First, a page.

BEDFORD, Va. (WDBJ7) - As we approach the 75th anniversary of D-Day, many people will think of the Bedford Boys, the 19 men killed on the beaches of Normandy.
But there is a 20th Bedford Boy, who also gave the ultimate sacrifice.
His family is working to make sure his memory is not forgotten.
"It gets your attention, doesn't it?" said James Woodford, looking out over the memorial site.
An onlooker's attention is something Woodford has been working toward for a long time. As a Bedford native, he knows the price this town paid on June 6, 1944.
“You just stand there," he said, motioning with his head toward the memorial plaza. "Just can’t say anything. 'Course, we’ve all watched the movies. "Saving Private Ryan" is probably about as vivid and close to being like it was. But experiencing it yourself? holy smokes, can you imagine? You can’t imagine. Just hope it never happens again.”
The memorial means more to Woodford than the usual visitor. Hubbard's family has a history of military service, including his father, Cecil and his own son who's been deployed to Iraq and Afghanistan.
But even the boys who came before his own, are dear in their own way to Woodford.
"You just gotta remember them boys," he said. "All of them."
All of them. Not just the 19 boys of Company A everybody has come to know. But another young man, the 20th, whose sacrifice was no less great.
"I'm just thankful he's not forgotten," Woodford said. 'Because it seems like he may have been."
Woodford is the great nephew of Benjamin R. Hubbard, who killed on D-day while serving with Company F. He grew up knowing about his great uncle, but said details from his grandmother, Hubbard's sister, were scarce.
"We saw pictures and we would ask who he was and she just said he died on Omaha Beach. D-Day," he said.
Years later, Woodfoord and his wife began a mission to learn more.
At the same time, the D-Day Memorial Foundation was doing the same.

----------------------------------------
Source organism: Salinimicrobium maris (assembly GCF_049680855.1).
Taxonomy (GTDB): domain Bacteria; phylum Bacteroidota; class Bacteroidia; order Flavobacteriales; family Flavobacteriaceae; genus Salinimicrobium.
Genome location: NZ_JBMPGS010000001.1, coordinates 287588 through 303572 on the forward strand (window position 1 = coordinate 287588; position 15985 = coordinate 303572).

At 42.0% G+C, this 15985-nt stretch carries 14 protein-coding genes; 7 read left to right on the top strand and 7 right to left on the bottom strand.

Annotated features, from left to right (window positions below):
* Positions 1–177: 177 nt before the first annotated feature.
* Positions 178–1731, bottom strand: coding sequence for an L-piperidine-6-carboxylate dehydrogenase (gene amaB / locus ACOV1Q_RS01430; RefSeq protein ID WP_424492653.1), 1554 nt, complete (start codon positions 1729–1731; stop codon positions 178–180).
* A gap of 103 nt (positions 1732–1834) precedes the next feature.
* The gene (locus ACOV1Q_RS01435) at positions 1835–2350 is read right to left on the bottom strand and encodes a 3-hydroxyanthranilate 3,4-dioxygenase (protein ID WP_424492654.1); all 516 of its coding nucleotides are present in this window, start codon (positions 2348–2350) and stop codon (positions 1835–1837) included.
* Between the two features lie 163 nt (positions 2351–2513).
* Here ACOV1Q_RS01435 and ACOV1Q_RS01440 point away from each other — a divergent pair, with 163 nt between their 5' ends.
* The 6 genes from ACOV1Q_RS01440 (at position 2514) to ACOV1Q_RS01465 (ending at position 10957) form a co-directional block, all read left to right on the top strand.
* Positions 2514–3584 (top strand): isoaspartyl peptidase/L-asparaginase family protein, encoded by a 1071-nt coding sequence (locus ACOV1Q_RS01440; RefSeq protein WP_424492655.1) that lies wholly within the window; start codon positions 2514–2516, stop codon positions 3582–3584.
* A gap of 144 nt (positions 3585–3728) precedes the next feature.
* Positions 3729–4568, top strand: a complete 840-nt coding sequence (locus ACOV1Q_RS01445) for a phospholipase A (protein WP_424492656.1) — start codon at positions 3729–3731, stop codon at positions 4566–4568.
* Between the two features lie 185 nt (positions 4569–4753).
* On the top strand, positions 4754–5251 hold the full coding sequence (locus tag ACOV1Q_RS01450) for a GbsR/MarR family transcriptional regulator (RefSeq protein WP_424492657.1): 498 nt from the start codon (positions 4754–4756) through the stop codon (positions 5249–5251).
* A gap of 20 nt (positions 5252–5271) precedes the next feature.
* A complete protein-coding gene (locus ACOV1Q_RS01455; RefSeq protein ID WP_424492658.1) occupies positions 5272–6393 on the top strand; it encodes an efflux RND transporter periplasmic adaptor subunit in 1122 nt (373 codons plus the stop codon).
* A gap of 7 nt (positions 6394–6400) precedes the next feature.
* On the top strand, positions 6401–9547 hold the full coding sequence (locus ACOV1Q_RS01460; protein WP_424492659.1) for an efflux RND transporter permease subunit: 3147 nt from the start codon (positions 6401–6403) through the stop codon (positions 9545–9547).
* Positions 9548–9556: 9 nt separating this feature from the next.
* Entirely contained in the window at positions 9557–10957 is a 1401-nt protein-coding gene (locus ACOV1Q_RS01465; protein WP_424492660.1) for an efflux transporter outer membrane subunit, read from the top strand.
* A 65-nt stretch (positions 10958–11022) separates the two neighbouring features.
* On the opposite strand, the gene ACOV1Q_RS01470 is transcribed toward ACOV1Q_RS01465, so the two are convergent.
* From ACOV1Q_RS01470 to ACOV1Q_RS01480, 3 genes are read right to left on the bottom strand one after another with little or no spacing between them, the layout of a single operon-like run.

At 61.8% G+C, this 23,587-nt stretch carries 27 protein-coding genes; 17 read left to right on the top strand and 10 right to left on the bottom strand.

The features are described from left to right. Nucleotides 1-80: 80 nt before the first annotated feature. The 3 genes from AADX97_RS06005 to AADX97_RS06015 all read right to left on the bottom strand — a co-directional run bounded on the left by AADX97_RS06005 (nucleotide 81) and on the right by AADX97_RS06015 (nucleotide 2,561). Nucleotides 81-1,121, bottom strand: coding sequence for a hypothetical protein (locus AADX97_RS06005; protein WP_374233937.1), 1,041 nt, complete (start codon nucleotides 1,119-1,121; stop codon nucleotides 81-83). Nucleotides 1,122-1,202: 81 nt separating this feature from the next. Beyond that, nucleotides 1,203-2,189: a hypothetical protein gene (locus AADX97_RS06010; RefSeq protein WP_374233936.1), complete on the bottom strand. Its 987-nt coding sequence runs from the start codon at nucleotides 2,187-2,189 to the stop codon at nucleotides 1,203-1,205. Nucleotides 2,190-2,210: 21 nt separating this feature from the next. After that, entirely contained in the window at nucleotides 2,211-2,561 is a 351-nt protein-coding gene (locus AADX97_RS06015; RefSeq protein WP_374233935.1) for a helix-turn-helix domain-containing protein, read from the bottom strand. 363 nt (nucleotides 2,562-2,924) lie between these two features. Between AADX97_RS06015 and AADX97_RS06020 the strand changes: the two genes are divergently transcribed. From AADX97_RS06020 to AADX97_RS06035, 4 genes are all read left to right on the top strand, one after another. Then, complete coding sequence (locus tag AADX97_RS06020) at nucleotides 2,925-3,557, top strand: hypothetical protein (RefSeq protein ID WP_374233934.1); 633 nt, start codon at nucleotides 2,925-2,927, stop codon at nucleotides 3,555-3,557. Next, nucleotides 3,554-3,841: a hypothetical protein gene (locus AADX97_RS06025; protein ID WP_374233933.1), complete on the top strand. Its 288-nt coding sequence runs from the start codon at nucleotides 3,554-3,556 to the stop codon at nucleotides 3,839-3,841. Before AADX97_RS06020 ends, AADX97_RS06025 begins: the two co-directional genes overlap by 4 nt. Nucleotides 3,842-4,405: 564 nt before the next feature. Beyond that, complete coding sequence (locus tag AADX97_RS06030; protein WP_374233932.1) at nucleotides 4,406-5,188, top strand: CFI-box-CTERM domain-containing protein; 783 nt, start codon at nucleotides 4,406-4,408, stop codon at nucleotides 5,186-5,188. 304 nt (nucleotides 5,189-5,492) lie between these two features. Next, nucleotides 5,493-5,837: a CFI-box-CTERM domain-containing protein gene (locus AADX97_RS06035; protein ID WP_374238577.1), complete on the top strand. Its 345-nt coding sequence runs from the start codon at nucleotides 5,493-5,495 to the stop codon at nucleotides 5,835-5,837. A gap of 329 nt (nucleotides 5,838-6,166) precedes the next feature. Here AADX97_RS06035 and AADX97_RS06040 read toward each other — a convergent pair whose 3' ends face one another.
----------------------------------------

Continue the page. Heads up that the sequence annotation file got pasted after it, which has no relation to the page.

"He's not a name that actually came up over the years," said April Cheek-Messier, President of the foundation.
They believe Hubbard grew up in Huddleston and later moved between Bedford and Roanoke County. He likely worked with the railroad and in a feed store with his father. Woodford believes he attended Roland E. Cook Elementary school and the old William Byrd school, but doesn't know how far he went.
Woodford's mother-in-law attended school with Hubbard. She would tell Woodford that Hubbard was a good student, though prone to falling asleep in class.
According the Cheek-Messier, during D-Day Hubbard was in Company F of the 116th. He is listed under both Bedford and Roanoke counties in the Gold Star Honor Roll of Virginians in the Second World War. His father was listed as next of kin with a Vinton address. They may have lived on Rt. 24 between Vinton and Bedford County.
Hubbard would die around age 30, about 10 years before Woodford was even born. But that fact doesn't make Hubbard's untimely death any less meaningful.
"Well it was my grandmother's brother," Woodford said with a shake of his head. "And to die on the beach? It's tough."
It would be tougher still to think that Hubbard's life might have been forgotten.
And that is why Woodford is honoring his great uncle in the memorial's Gold Star garden.
"There it is," said a memorial site groundskeeper, pointing to neatly laid bricks in the garden.
Woodford's eyes follow, and fall on a brick bearing Hubbard's name; a gift from Woodford and his wife laying the foundation of an everlasting tribute.
"Whats it like to see it in person?" we ask the silent Woodford who is gazing downward.
"It's good," he said with a deep sigh.
For Cheek-Messier the discovery of Hubard's family the retelling of their stories and the purchase of a brick in his honor is a gift in itself.
"It's amazing," she said. "It's just so important to document the lives of these individuals. And to tell their stories because it really resonates with people. It's the stories."
Hubbard's memorial brick was dedicated in a special ceremony at he memorial on Memorial Day. And so, with Woodford's help, Hubbard's story is now one that has the attention he believes his great uncle so rightly deserved.
"It's a good honor."